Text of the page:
9. by   Sleepyeyes
    Originally posted by Youda
    Alzheimers and dementia patients always respond to their environment. So, the problem here, most likely, is that your unit has become too stressed and chaotic for these people to deal with, too. So, they respond in the ways you are describing. It's going to be your goal and challenge to figure out what is agitating and stressing out your unit. Do you have an aide who is being too rough? Do you have an aide who isn't trained in how to treat these folks so he/she is demeaning to them and they are upset? Find the problem, whatever it is. Are your patients just picking up your own stress and mood?

    Start by lowering your own voices. Walk slowly and relaxed (yeah, that's a stretch when you are stressed yourself, but try it anyway). Put on quiet mood music. Get activities to come in and do some exercises with them to use up some of their own energy. Take a bread machine to work and bake bread because the smells or "home" will often quiet them, and you can also feed them the bread when done, and deal with weight loss, too. The point is that YOU are reacting to the problem instead of finding interventions FOR the problem!
    Excellent ideas, Youda!!
    And it's true; i always noticed total chaos on the units one particular nurse worked, where another would have complete calm.....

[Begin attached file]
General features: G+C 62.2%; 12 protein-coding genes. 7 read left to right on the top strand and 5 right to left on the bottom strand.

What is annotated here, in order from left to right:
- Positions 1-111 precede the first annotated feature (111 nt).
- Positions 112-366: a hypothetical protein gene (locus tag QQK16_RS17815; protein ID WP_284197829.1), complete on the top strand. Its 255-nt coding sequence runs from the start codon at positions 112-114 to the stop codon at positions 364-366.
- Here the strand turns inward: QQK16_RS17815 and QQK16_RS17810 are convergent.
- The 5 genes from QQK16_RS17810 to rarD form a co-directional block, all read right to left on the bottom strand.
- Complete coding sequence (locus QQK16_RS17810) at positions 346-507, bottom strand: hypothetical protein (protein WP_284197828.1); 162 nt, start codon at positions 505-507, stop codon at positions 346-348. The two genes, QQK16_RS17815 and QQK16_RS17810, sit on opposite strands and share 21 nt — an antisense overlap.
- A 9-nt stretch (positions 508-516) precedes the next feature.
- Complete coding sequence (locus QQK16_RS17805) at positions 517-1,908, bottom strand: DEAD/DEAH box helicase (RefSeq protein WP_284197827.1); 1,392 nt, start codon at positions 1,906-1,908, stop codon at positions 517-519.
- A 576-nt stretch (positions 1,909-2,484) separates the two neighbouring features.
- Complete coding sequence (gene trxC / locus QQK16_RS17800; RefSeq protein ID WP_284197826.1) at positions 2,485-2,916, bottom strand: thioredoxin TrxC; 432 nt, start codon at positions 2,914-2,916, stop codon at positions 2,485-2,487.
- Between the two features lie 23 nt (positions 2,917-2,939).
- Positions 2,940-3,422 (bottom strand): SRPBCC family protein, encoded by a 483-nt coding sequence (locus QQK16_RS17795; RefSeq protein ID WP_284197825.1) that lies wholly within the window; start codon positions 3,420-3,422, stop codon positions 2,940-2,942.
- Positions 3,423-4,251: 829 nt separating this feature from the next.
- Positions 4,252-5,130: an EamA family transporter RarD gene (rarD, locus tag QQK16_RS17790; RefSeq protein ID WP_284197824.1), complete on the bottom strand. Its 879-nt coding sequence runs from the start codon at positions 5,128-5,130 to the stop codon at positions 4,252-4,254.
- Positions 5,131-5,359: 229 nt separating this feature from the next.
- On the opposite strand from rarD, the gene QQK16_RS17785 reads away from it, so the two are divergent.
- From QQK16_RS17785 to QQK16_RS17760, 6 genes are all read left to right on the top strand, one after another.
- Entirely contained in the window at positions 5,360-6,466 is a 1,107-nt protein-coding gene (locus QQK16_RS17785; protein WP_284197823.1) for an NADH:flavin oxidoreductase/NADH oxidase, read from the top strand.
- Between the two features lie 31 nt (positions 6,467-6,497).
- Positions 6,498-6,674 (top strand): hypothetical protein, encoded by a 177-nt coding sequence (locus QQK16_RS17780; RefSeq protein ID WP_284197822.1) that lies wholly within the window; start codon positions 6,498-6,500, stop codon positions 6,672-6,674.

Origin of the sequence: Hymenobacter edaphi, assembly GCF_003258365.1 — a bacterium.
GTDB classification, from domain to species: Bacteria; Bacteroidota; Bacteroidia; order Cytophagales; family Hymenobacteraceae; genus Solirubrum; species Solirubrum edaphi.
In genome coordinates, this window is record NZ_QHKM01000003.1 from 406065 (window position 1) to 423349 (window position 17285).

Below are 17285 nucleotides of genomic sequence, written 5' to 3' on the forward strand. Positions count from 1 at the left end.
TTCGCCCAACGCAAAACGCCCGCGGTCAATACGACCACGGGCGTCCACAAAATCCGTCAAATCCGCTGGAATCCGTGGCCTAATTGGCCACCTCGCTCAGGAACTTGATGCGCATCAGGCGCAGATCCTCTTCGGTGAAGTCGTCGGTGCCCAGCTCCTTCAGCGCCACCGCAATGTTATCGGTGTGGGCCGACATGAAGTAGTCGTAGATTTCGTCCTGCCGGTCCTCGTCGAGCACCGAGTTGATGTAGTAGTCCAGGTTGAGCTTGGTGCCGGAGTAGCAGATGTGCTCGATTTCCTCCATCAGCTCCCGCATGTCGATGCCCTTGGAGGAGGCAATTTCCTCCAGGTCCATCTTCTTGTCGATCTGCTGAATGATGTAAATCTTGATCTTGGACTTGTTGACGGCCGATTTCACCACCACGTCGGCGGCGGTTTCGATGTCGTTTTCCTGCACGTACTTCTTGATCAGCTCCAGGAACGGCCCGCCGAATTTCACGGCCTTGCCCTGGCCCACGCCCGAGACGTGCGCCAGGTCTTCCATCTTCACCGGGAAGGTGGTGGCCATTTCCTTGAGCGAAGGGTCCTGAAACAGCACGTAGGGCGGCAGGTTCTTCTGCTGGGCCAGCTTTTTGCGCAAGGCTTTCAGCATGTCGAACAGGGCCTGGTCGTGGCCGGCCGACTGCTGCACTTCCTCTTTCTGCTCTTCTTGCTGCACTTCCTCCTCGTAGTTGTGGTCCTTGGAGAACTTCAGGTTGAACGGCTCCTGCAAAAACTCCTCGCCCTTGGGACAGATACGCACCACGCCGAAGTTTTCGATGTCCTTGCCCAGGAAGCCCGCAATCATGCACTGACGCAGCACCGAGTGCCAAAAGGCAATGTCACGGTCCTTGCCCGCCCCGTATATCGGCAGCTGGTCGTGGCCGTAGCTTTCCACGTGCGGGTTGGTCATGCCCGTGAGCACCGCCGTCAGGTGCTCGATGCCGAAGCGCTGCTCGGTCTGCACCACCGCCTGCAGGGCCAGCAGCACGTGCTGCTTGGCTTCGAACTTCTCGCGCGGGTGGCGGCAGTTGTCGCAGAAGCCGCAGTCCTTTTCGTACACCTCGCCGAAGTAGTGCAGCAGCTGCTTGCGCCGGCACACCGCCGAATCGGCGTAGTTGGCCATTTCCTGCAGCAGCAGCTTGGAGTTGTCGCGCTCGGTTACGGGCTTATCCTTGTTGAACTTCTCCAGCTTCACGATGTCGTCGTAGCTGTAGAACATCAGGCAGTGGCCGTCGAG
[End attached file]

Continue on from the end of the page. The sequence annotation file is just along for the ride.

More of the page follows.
well worth checking this out....
  10. by   nimbex
    I donated one of those mini water "tranquility" fountains to our breakroom. Staff even goes in for 5 minutes, closes the door and relaxes, listening to the fountain....

    last discussion... as nurse stated they were bringing in a tape of the ocean water.

    They love the few minutes of peace.... which is a NEEDED de-stresser in a stressful day
  11. by   aimeee
    I know just what you mean, Adrienurse! That kind of uproar easily spirals out of control. One place to start is with the televisions...ask the staff to turn them off or down wherever possible. I can't tell you how many times I have found demented patients in front of them, volume up full, disturbing shows with gunshots, sirens, etc. One of the best days I ever had in LTC was when the power was out...generator power only meant no blaring TV's or extra noise. I had to test the call lights myself because I was afraid they weren't working....nope, they worked just fine, just somehow removing all that noise pollution made everyone so much calmer.
  12. by   BadBird
    I just hate noise pollution, I can handle the necessary noise but it seems that the smaller the nurse the louder the mouth. I just keep busy with my patients and don't get involved in the constant chatter, I don't know if some of them have no one to talk to when not at work so they try to make up for it.
    The confused elderly patients can get on your nerves but at least they can't help it. I found that when I bathe them or give a back rub that helps calm the patient down. I also put on the weather channel because it plays soothing music and it seems that the elderly love to hear about the weather, it helps them with orientation as to day and time too.